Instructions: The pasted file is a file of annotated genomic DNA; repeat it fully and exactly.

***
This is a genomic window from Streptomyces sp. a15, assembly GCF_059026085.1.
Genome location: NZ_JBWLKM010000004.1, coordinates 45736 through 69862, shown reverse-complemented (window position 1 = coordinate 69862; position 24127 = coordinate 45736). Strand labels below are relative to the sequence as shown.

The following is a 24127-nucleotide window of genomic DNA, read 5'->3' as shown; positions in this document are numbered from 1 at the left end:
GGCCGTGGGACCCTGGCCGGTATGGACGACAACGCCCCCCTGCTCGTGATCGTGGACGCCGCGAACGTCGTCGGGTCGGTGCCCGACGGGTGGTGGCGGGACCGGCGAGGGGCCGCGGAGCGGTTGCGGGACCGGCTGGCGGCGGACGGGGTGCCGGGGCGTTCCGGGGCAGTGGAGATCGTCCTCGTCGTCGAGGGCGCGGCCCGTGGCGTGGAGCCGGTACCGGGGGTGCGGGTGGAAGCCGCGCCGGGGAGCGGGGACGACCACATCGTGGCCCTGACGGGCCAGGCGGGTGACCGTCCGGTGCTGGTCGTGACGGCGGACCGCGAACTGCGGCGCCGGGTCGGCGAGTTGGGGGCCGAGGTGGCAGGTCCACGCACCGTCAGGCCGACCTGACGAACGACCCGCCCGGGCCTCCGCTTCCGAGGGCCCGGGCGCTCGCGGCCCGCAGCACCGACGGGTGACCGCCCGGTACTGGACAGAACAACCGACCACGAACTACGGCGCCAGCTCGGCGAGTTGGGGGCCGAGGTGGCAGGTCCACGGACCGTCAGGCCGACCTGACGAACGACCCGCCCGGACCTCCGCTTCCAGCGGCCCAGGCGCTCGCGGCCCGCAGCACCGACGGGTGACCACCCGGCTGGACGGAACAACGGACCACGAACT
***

This is a genomic window from Streptomyces sp. a15, assembly GCF_059026085.1.
Genome location: NZ_JBWLKM010000004.1, coordinates 45736 through 69862, shown reverse-complemented (window position 1 = coordinate 69862; position 24127 = coordinate 45736). Strand labels below are relative to the sequence as shown.

The following is a 24127-nucleotide window of genomic DNA, read 5'->3' as shown; positions in this document are numbered from 1 at the left end:
GGCCGTGGGACCCTGGCCGGTATGGACGACAACGCCCCCCTGCTCGTGATCGTGGACGCCGCGAACGTCGTCGGGTCGGTGCCCGACGGGTGGTGGCGGGACCGGCGAGGGGCCGCGGAGCGGTTGCGGGACCGGCTGGCGGCGGACGGGGTGCCGGGGCGTTCCGGGGCAGTGGAGATCGTCCTCGTCGTCGAGGGCGCGGCCCGTGGCGTGGAGCCGGTACCGGGGGTGCGGGTGGAAGCCGCGCCGGGGAGCGGGGACGACCACATCGTGGCCCTGACGGGCCAGGCGGGTGACCGTCCGGTGCTGGTCGTGACGGCGGACCGCGAACTGCGGCGCCGGGTCGGCGAGTTGGGGGCCGAGGTGGCAGGTCCACGCACCGTCAGGCCGACCTGACGAACGACCCGCCCGGGCCTCCGCTTCCGAGGGCCCGGGCGCTCGCGGCCCGCAGCACCGACGGGTGACCGCCCGGTACTGGACAGAACAACCGACCACGAACTACGGCGCCAGCTCGGCGAGTTGGGGGCCGAGGTGGCAGGTCCACGGACCGTCAGGCCGACCTGACGAACGACCCGCCCGGACCTCCGCTTCCAGCGGCCCAGGCGCTCGCGGCCCGCAGCACCGACGGGTGACCACCCGGCTGGACGGAACAACGGACCACGAACT